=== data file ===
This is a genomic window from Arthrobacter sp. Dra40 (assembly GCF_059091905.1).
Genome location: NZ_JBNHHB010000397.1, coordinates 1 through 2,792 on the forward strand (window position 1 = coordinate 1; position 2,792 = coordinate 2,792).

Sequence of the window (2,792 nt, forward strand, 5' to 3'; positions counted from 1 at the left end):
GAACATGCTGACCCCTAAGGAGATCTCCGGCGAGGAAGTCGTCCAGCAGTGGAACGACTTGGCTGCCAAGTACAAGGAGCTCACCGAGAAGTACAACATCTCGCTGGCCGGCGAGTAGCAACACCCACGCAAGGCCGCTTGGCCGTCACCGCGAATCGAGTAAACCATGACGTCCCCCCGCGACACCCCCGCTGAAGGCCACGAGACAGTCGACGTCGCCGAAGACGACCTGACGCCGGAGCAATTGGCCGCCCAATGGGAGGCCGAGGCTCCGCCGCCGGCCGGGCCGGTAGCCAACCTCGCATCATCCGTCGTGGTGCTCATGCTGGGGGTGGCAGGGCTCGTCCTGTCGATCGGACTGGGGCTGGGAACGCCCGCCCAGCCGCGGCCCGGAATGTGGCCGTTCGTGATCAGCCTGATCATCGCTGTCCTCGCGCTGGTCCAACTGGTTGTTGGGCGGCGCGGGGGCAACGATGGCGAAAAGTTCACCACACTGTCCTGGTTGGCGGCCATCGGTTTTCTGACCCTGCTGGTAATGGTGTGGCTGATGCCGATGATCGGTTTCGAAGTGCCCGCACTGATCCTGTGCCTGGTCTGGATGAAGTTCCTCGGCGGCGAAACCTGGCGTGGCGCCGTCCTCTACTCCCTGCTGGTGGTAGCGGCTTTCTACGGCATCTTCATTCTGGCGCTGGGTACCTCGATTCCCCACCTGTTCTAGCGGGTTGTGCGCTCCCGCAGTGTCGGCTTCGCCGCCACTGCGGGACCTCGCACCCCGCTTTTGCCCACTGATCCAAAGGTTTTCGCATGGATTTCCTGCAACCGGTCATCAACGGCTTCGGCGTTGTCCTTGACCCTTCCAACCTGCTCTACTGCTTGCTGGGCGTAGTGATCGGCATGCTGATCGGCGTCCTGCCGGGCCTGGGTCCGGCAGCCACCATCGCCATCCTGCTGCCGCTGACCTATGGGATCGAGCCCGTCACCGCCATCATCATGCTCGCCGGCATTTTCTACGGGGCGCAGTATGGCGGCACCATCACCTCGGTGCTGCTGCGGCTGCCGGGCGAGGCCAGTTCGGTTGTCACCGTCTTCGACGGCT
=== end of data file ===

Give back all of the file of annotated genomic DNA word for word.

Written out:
This is a genomic window from Arthrobacter sp. Dra40 (assembly GCF_059091905.1).
Genome location: NZ_JBNHHB010000397.1, coordinates 1 through 2,792 on the forward strand (window position 1 = coordinate 1; position 2,792 = coordinate 2,792).

Sequence of the window (2,792 nt, forward strand, 5' to 3'; positions counted from 1 at the left end):
GAACATGCTGACCCCTAAGGAGATCTCCGGCGAGGAAGTCGTCCAGCAGTGGAACGACTTGGCTGCCAAGTACAAGGAGCTCACCGAGAAGTACAACATCTCGCTGGCCGGCGAGTAGCAACACCCACGCAAGGCCGCTTGGCCGTCACCGCGAATCGAGTAAACCATGACGTCCCCCCGCGACACCCCCGCTGAAGGCCACGAGACAGTCGACGTCGCCGAAGACGACCTGACGCCGGAGCAATTGGCCGCCCAATGGGAGGCCGAGGCTCCGCCGCCGGCCGGGCCGGTAGCCAACCTCGCATCATCCGTCGTGGTGCTCATGCTGGGGGTGGCAGGGCTCGTCCTGTCGATCGGACTGGGGCTGGGAACGCCCGCCCAGCCGCGGCCCGGAATGTGGCCGTTCGTGATCAGCCTGATCATCGCTGTCCTCGCGCTGGTCCAACTGGTTGTTGGGCGGCGCGGGGGCAACGATGGCGAAAAGTTCACCACACTGTCCTGGTTGGCGGCCATCGGTTTTCTGACCCTGCTGGTAATGGTGTGGCTGATGCCGATGATCGGTTTCGAAGTGCCCGCACTGATCCTGTGCCTGGTCTGGATGAAGTTCCTCGGCGGCGAAACCTGGCGTGGCGCCGTCCTCTACTCCCTGCTGGTGGTAGCGGCTTTCTACGGCATCTTCATTCTGGCGCTGGGTACCTCGATTCCCCACCTGTTCTAGCGGGTTGTGCGCTCCCGCAGTGTCGGCTTCGCCGCCACTGCGGGACCTCGCACCCCGCTTTTGCCCACTGATCCAAAGGTTTTCGCATGGATTTCCTGCAACCGGTCATCAACGGCTTCGGCGTTGTCCTTGACCCTTCCAACCTGCTCTACTGCTTGCTGGGCGTAGTGATCGGCATGCTGATCGGCGTCCTGCCGGGCCTGGGTCCGGCAGCCACCATCGCCATCCTGCTGCCGCTGACCTATGGGATCGAGCCCGTCACCGCCATCATCATGCTCGCCGGCATTTTCTACGGGGCGCAGTATGGCGGCACCATCACCTCGGTGCTGCTGCGGCTGCCGGGCGAGGCCAGTTCGGTTGTCACCGTCTTCGACGGCT